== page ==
React NativeThe Native Bits

The native bits you need to know to build & release great React Native apps

Upgrade to React Native 0.62

React Native 0.62 has been a long time coming and brings many changes, large and small. The normal upgrade process applies, however, to upgrade smoothly it is useful to understand what has changed and why you need to make certain changes to your project.

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What's New?

Firstly, lets take a look at what's new in this version. This is a summary of the React Native blog post and the full changelog so you can take a look at those for the full details.

Flipper Debugger

Flipper is Facebook's open source debugging tool for mobile apps. It has many useful features such as a network inspector, layout inspector, log viewer, and integration with metro to allow for reloading your app without shaking your device.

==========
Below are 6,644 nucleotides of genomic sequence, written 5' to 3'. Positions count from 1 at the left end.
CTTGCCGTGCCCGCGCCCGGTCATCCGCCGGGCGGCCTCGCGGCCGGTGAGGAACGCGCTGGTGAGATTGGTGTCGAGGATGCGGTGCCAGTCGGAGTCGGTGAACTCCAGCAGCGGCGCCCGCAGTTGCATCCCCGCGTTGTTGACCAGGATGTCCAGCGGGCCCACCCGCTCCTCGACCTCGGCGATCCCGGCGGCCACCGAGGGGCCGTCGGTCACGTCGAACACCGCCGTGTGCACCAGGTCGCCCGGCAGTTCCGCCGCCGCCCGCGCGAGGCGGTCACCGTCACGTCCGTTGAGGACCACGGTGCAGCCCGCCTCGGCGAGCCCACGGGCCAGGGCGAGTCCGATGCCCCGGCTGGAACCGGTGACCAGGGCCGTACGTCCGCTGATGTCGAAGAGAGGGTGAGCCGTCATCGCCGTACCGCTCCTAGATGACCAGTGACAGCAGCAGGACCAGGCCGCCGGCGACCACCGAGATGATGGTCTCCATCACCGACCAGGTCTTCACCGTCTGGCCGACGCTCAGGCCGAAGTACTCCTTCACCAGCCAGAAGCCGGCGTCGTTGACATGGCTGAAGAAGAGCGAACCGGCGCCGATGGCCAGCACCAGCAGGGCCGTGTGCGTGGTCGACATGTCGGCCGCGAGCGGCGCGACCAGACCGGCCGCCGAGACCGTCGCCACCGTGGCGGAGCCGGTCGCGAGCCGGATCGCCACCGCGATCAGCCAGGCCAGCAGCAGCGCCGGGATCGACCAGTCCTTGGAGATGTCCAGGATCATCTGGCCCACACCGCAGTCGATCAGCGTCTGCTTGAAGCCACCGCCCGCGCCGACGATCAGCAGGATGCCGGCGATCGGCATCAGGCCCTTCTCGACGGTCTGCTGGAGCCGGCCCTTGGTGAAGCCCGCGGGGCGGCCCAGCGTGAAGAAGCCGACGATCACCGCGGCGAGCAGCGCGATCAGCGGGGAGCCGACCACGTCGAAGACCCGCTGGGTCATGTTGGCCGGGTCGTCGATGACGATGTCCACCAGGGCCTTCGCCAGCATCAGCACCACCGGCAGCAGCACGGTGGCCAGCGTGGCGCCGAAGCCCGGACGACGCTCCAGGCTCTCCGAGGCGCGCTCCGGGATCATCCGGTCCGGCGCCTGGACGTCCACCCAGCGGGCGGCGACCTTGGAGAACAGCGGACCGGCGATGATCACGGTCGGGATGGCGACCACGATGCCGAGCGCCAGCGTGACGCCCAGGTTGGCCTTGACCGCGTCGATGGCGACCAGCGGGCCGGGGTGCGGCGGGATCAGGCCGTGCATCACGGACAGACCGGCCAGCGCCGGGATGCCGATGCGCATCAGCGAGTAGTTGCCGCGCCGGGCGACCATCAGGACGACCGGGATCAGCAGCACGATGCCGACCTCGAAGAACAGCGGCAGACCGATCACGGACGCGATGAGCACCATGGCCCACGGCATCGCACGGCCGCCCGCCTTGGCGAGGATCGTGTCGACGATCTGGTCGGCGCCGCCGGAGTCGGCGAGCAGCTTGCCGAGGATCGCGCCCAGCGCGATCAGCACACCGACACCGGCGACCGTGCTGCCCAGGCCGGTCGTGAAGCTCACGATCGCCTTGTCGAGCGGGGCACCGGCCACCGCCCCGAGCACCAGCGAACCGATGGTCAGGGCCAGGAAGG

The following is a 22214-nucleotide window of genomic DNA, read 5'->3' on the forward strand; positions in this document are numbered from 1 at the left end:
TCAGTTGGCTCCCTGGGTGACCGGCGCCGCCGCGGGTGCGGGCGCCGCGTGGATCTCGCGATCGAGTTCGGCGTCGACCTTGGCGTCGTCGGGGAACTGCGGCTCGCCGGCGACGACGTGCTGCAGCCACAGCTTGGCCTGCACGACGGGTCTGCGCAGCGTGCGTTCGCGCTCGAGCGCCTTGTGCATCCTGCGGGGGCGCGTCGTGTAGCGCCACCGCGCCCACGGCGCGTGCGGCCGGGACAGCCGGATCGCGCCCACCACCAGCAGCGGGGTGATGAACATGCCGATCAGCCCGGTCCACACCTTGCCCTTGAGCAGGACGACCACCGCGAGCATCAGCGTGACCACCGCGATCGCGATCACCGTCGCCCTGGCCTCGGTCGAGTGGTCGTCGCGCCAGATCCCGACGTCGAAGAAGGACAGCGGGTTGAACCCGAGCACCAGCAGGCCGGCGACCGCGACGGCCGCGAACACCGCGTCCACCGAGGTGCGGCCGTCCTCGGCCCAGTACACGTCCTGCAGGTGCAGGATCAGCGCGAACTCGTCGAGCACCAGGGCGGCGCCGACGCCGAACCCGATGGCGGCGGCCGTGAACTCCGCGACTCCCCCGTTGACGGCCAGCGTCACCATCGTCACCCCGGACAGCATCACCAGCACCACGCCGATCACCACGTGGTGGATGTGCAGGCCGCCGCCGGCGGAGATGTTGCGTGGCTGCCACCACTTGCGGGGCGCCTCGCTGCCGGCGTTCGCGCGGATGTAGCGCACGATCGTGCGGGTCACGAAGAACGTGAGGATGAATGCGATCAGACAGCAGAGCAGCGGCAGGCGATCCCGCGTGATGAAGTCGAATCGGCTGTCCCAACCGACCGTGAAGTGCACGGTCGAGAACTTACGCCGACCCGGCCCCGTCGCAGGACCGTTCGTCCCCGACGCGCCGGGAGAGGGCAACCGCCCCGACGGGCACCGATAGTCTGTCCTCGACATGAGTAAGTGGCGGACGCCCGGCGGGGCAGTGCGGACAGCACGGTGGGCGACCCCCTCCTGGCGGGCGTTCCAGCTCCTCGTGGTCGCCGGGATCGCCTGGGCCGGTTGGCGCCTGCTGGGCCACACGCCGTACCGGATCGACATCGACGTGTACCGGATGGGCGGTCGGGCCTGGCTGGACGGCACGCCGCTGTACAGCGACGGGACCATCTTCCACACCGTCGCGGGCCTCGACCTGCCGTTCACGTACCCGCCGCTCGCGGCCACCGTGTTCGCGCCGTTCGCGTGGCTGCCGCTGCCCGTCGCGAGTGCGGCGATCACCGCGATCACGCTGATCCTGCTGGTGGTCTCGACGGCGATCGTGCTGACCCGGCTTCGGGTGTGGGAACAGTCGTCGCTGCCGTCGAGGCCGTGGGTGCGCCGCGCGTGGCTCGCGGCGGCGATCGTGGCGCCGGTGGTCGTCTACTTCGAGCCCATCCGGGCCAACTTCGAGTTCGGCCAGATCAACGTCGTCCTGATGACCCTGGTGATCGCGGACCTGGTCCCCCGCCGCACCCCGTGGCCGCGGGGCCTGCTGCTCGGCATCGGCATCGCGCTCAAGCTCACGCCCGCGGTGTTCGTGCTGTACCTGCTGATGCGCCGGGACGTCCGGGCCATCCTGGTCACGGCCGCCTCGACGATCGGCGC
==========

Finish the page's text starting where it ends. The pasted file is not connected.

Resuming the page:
Flipper was supported in React Native 0.61, however, it was a little tricky to setup for iOS because of conflicts with the versions of the Yoga Cocoapod which was used (Yoga is React Native's flexbox layout engine).

These issues have now been fixed and Flipper is enabled by default for all newly created React Native apps when using react-native init. However, it's still optional to actually configure it when upgrading your existing app.

React DevTools v4

React Native now supports the latest version of the React DevTools. You can read more about this on the React blog post and try out the tool on a React project in this interactive tutorial. The headline features are greater performance, better navigation, and support for hooks.

Appearance Module for Dark Mode